What I’ve learned from Start by Jon Acuff | February Book Review

“No one says, “I’m going to be average for 65 years and then die.”

The moment I heard that line spoken by Jon, I knew this would be a book I enjoyed. 

Start by Jon Acuff is his kick in your butt to realize that you don’t have to stay average. You’re meant to be awesome and you should go and BE AWESOME. 

Photo courtesy of DaveRamsey.com

Here are a bit a the things I learned from him in this book: 

  • Life is less about what age you are and more about when you decide to start living. Most people feel like it’s ok to screw up in your twenties and experiment and do all the random things because you’re in your 20s. That’s what that age is for. Unfortunately, after you cross that threshold and decide later in life that you want to do something that could potentially be awesome for yourself and freedom from the mundane and average, it becomes a problem. Acuff suggests that “you can shift back to starting something whenever you’d like to. Doesn’t matter if you’re 20 or 50. If you decide to start something at 50, in that subject you’re 20.” You don’t have to be held down by societal norms and try to live up to what the world has told us we should be doing at whatever age. So – if in your mind, you’ve got to tell yourself that you’re 20 when you want to quit your job and start that business at 37, you go right ahead. Free yourself from the expectation of others and just go after awesome. YOU’RE NOT TOO LATE. EVER.
  • Average is predictable. Don’t be. On the road to awesome, sometimes you won’t know what the next step is until you take it. You may be the type who needs to know every detail before you start (me), but doing so eliminates room for surprises. Awesome happens in the surprises of life. You meet new people. Learn new things. Find out what’s interesting about others instead of living in your own bubble. It’s awesome. 
  • The problem is – fear cripples us and fear, my dear, is schizophrenic. According to Acuff, it argues both sides of the coin. Fear says “don’t chase your dream” or “you’ve got to do it all at once.” There’s no in between with fear. Fear makes you afraid of failure. But, instead, you should WELCOME IT. That’s right. Welcome failure. At least you’re failing at doing instead of doing nothing at all. He tells you what FEAR fears.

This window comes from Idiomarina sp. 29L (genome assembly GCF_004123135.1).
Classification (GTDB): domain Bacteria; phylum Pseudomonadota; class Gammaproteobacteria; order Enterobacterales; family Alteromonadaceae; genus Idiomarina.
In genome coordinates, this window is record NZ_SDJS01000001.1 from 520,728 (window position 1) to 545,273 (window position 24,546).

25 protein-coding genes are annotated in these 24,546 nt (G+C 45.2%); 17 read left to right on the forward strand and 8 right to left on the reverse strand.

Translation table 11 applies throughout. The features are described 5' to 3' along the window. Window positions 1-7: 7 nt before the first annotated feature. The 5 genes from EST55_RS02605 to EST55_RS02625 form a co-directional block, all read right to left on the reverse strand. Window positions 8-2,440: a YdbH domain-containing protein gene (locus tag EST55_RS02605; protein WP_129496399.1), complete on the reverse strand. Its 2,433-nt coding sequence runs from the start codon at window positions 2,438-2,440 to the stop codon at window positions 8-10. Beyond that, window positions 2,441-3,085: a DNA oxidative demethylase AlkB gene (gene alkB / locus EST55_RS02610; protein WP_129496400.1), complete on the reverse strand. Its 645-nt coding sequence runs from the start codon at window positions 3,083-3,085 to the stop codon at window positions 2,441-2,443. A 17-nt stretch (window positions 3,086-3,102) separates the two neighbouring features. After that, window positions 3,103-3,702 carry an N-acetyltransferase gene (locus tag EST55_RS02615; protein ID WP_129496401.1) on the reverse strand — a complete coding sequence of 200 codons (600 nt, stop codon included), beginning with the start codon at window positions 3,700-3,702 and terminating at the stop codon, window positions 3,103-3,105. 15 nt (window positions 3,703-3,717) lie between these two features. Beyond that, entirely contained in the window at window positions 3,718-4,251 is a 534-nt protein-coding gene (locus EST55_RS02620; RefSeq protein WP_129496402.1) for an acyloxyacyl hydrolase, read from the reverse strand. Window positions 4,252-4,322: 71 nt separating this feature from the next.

• Sometimes it’s ok to see where things go with an idea. But go for it. Be awesome. Give it everything you’ve got. 
  • You can be both honest about your present and hopeful for your future. 
  • We keep trying to find our purpose like it’s a final destination.
    Fam. When he said that I just about LOST IT. 
    We’ve made finding our purpose an idol. But the thing about purpose is you can’t “find” it. Purpose finds you. It’s attracted to motion. What YOU should be doing is LIVING with purpose. Where you are. As a father. Friend. Sister. Daughter. Why does our purpose have to only be ONE thing? 
  • Most of us opt for the familiar and comfortable. FACTS Jon. FACTS. We all want shortcuts. But the path to awesome doesn’t start that way. There’s no back foot to our dreams. So work for it. When you’re living in purpose, it’s late nights. Early mornings. Work hard and sacrifice. You can’t skip stages but you can accelerate them. He tells you how. 
  • The path to awesome isn’t so complex. We probably just got stuck in the forest of voices. Ooooooohhhhhh. 
  • Fear will tell you you’re behind and too late. (This is the voice I believed for a long time. Like RECENTLY. Behind what? Against what schedule?!!!)
  • Top 5 regrets of the dying – they wish they had a life where they lived true to themselves. 

Friend, that’s not even the tip of the iceberg that is this book. It’s absolutely amazing. 

One of the goals I shared was prioritizing rest and fun – listening to this book was a “restful” activity for me and it was a great one because I wanted to use my rest time intentionally. Because of that, I’ll be sharing a few more reviews throughout the year that encourage me and our “intentional reads”.

It’s two things I always recommend reading – the bible and a good stirring book. 

Thanks for the stir Jon.

3 thoughts on “What I’ve learned from Start by Jon Acuff | February Book Review

  1. I want to say I’m going to read this but I know myself. I have a history of starting and never finishing a book. It sounds amazing though. So many nuggets in this for sure! Thanks for the review, I’m genuinely interested. Maybe this would be a book I can’t put down.


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